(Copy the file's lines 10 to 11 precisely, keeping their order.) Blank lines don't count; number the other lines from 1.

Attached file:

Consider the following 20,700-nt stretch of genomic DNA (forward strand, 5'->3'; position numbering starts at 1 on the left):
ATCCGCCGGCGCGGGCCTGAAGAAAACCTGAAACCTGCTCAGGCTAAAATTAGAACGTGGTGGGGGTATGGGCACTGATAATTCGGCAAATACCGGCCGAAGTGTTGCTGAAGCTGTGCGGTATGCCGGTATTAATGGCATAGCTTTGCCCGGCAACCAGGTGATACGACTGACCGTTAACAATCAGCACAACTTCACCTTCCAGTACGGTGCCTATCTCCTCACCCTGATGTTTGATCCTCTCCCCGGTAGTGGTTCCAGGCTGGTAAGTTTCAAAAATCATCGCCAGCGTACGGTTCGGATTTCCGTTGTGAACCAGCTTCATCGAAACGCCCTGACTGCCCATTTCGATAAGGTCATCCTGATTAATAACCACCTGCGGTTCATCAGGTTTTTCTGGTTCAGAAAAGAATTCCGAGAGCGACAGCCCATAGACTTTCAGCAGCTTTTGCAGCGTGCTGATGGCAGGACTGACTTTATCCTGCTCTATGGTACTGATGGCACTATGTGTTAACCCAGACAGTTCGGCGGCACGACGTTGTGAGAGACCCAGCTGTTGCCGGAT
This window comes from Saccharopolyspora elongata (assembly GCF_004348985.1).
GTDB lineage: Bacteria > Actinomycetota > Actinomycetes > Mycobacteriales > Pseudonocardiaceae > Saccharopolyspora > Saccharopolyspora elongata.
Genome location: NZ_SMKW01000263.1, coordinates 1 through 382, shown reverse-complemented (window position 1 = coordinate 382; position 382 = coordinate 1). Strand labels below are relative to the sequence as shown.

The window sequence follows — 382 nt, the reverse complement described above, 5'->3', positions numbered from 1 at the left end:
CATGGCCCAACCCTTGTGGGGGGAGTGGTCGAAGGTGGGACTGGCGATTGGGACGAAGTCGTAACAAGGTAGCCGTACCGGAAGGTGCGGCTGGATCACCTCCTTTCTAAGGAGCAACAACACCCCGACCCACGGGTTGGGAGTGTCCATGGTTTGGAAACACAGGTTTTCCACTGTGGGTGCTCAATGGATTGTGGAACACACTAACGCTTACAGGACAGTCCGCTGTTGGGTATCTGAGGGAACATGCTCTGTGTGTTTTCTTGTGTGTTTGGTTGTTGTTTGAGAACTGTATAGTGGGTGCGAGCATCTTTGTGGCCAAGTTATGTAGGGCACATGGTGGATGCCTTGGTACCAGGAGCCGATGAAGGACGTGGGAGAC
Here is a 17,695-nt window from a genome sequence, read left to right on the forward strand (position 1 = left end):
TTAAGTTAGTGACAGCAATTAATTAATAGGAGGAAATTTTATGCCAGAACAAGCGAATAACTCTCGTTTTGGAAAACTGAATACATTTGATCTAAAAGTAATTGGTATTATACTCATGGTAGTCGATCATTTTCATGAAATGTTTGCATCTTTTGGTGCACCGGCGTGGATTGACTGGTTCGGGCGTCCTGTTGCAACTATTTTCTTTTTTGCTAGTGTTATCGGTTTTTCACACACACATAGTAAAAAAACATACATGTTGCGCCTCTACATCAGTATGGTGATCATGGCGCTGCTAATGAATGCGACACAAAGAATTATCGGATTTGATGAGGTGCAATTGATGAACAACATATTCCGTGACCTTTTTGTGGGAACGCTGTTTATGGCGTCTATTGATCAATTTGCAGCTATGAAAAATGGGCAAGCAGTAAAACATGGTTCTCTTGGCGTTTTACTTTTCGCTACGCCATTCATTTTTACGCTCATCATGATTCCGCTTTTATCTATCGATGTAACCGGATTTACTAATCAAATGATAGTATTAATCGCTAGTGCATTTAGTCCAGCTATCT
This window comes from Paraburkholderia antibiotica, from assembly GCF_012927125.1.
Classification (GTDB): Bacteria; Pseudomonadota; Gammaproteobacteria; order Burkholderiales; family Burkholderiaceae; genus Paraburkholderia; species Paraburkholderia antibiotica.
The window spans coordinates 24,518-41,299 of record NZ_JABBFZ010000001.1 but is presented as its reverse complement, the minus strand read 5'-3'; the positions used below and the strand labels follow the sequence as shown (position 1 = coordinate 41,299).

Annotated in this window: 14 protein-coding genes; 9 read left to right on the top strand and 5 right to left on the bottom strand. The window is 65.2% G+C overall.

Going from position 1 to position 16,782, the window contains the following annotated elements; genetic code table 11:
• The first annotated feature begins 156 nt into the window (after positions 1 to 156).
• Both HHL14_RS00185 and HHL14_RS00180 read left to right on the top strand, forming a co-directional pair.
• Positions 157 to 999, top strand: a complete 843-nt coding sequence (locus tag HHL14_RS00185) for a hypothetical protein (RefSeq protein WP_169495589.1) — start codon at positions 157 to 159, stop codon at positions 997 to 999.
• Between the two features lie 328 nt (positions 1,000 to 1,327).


This window comes from Paraburkholderia antibiotica, from assembly GCF_012927125.1.
Classification (GTDB): Bacteria; Pseudomonadota; Gammaproteobacteria; order Burkholderiales; family Burkholderiaceae; genus Paraburkholderia; species Paraburkholderia antibiotica.